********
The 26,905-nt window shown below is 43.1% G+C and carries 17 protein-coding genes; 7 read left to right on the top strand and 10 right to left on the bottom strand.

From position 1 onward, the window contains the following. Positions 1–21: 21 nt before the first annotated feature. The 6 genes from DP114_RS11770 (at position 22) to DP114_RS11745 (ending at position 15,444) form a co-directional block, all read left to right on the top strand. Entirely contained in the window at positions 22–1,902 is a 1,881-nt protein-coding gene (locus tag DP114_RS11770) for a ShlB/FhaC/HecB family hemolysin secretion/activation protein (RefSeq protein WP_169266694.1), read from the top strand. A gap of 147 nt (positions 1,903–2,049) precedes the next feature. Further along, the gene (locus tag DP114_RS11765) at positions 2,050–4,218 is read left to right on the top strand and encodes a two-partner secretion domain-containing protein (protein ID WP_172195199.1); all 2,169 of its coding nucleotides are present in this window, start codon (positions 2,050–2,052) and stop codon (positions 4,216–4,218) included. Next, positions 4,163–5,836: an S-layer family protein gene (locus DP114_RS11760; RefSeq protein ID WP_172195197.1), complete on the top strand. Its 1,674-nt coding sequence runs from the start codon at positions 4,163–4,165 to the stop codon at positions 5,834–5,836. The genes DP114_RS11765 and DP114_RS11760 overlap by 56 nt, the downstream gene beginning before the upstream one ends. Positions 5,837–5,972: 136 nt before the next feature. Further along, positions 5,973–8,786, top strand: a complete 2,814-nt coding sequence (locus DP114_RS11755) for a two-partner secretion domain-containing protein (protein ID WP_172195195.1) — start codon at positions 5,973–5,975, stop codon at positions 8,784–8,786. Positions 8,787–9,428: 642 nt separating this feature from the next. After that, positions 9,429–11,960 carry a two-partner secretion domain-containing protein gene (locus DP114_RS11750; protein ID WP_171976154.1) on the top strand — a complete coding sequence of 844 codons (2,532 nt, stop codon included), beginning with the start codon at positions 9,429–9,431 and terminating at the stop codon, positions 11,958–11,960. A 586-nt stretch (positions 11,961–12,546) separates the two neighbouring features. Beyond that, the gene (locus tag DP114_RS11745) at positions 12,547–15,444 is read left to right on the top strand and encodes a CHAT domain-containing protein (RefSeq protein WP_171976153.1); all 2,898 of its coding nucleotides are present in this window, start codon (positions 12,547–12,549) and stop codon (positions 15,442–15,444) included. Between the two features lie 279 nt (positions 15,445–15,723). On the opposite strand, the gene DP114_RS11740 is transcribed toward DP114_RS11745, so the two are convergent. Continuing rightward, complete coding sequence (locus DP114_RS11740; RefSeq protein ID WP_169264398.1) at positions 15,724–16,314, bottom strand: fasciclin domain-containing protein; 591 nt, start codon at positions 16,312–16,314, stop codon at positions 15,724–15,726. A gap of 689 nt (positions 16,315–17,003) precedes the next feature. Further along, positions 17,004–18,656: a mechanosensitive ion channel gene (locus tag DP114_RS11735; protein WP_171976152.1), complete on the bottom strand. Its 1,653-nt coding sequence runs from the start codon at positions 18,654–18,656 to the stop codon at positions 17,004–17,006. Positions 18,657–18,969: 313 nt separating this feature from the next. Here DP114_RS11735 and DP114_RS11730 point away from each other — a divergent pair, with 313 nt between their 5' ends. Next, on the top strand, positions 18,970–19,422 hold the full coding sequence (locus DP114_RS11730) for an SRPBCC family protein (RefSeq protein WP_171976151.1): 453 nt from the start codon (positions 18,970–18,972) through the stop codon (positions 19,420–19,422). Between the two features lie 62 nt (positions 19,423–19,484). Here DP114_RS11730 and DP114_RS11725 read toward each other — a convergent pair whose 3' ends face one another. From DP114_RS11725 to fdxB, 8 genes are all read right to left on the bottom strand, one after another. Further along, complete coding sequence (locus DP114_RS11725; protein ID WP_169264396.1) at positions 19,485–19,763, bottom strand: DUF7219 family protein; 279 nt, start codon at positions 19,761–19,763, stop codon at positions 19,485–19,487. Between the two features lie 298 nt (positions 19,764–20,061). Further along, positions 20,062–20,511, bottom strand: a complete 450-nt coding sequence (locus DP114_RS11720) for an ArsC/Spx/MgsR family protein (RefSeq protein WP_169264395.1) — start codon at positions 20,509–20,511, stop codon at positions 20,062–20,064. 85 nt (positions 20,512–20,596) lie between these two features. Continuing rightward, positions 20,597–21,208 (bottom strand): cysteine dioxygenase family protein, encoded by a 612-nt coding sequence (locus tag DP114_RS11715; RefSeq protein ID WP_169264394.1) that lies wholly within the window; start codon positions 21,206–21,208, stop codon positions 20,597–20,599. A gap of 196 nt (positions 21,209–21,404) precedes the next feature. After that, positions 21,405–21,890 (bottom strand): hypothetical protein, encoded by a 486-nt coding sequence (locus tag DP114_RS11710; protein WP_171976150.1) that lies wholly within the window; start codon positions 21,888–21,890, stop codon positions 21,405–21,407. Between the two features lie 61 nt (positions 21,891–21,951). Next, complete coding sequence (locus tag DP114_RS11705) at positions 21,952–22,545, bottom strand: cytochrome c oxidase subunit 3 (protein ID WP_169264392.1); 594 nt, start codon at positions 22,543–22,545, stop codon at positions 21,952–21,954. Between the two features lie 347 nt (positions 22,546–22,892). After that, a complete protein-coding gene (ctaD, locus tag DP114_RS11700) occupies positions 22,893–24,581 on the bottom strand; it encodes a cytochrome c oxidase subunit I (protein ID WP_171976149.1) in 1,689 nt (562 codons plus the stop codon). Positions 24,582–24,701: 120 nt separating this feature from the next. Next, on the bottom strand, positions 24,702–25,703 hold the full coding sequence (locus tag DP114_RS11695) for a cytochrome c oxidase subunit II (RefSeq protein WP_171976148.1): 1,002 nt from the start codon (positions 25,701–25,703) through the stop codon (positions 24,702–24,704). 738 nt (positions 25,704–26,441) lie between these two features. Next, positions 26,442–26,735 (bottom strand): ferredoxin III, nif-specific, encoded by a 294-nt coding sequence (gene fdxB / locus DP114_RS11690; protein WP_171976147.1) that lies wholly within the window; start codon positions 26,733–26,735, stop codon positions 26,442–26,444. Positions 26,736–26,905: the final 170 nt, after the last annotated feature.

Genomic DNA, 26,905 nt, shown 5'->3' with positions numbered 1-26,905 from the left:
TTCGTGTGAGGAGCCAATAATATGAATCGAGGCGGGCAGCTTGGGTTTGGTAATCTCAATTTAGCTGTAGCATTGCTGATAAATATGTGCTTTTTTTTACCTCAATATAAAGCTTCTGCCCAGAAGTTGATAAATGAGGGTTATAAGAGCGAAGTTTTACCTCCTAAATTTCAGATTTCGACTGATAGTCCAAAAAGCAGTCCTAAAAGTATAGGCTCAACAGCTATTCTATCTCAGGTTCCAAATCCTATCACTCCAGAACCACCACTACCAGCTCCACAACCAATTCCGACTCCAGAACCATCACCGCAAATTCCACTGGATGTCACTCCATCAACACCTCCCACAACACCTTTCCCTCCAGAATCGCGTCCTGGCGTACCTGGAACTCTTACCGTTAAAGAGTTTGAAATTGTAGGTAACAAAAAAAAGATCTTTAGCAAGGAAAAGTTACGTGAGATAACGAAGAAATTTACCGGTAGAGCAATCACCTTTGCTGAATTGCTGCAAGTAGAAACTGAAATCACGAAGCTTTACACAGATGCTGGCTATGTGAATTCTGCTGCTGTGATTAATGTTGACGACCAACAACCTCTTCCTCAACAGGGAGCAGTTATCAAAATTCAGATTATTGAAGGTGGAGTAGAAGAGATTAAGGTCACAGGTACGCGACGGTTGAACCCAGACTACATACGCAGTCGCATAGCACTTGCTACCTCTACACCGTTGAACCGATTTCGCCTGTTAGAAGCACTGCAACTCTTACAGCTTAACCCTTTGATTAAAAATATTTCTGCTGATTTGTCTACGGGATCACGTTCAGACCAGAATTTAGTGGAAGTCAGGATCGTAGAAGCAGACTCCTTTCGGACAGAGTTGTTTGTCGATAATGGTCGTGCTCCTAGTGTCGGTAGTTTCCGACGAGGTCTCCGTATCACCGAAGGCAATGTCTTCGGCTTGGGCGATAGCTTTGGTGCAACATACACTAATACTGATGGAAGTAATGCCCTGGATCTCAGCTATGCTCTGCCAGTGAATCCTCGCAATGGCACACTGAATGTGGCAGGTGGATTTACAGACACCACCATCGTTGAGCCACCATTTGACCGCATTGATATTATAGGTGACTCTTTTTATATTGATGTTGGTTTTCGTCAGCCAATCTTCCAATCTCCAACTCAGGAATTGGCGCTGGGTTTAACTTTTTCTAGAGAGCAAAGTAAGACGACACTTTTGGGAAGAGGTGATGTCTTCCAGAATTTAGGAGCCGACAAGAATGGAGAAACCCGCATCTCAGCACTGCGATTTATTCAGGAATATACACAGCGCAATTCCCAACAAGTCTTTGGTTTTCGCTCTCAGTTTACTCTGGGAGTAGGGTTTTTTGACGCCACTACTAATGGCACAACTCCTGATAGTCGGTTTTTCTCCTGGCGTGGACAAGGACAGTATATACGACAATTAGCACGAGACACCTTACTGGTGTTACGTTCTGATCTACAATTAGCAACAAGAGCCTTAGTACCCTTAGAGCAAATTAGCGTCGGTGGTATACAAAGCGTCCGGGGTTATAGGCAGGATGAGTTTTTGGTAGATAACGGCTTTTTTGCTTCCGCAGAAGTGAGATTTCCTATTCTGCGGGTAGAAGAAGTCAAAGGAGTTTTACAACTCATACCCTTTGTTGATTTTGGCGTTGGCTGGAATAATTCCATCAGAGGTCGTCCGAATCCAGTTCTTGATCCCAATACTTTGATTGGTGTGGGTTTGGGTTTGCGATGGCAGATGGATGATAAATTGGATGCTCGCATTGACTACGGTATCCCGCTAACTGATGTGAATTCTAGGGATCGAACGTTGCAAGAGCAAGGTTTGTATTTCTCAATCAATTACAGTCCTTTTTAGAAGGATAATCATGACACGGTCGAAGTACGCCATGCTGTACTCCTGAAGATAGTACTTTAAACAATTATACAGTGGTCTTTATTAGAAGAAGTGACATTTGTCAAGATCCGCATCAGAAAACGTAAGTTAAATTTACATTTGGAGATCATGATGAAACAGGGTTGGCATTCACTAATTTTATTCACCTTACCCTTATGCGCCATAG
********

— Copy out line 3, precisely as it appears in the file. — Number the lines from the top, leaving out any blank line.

Genomic DNA, 26,905 nt, shown 5'->3' with positions numbered 1-26,905 from the left: